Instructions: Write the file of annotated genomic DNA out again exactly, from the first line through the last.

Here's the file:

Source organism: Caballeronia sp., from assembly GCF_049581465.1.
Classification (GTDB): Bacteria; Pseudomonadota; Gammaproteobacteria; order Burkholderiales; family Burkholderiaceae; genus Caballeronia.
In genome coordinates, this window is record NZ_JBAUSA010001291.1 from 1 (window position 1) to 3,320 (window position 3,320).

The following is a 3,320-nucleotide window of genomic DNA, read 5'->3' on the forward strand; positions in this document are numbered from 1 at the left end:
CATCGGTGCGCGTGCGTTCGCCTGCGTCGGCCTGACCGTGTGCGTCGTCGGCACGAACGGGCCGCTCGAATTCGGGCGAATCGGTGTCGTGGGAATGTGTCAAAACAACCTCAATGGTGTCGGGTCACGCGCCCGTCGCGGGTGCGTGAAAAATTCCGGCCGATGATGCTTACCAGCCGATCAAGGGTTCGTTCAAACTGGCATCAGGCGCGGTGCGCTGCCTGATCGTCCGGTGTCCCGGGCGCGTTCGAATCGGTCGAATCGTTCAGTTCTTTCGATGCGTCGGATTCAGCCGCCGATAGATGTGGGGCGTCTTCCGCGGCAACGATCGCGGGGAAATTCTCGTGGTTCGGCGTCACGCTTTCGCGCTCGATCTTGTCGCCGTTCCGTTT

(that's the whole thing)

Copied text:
Source organism: Caballeronia sp., from assembly GCF_049581465.1.
Classification (GTDB): Bacteria; Pseudomonadota; Gammaproteobacteria; order Burkholderiales; family Burkholderiaceae; genus Caballeronia.
In genome coordinates, this window is record NZ_JBAUSA010001291.1 from 1 (window position 1) to 3,320 (window position 3,320).

The following is a 3,320-nucleotide window of genomic DNA, read 5'->3' on the forward strand; positions in this document are numbered from 1 at the left end:
CATCGGTGCGCGTGCGTTCGCCTGCGTCGGCCTGACCGTGTGCGTCGTCGGCACGAACGGGCCGCTCGAATTCGGGCGAATCGGTGTCGTGGGAATGTGTCAAAACAACCTCAATGGTGTCGGGTCACGCGCCCGTCGCGGGTGCGTGAAAAATTCCGGCCGATGATGCTTACCAGCCGATCAAGGGTTCGTTCAAACTGGCATCAGGCGCGGTGCGCTGCCTGATCGTCCGGTGTCCCGGGCGCGTTCGAATCGGTCGAATCGTTCAGTTCTTTCGATGCGTCGGATTCAGCCGCCGATAGATGTGGGGCGTCTTCCGCGGCAACGATCGCGGGGAAATTCTCGTGGTTCGGCGTCACGCTTTCGCGCTCGATCTTGTCGCCGTTCCGTTT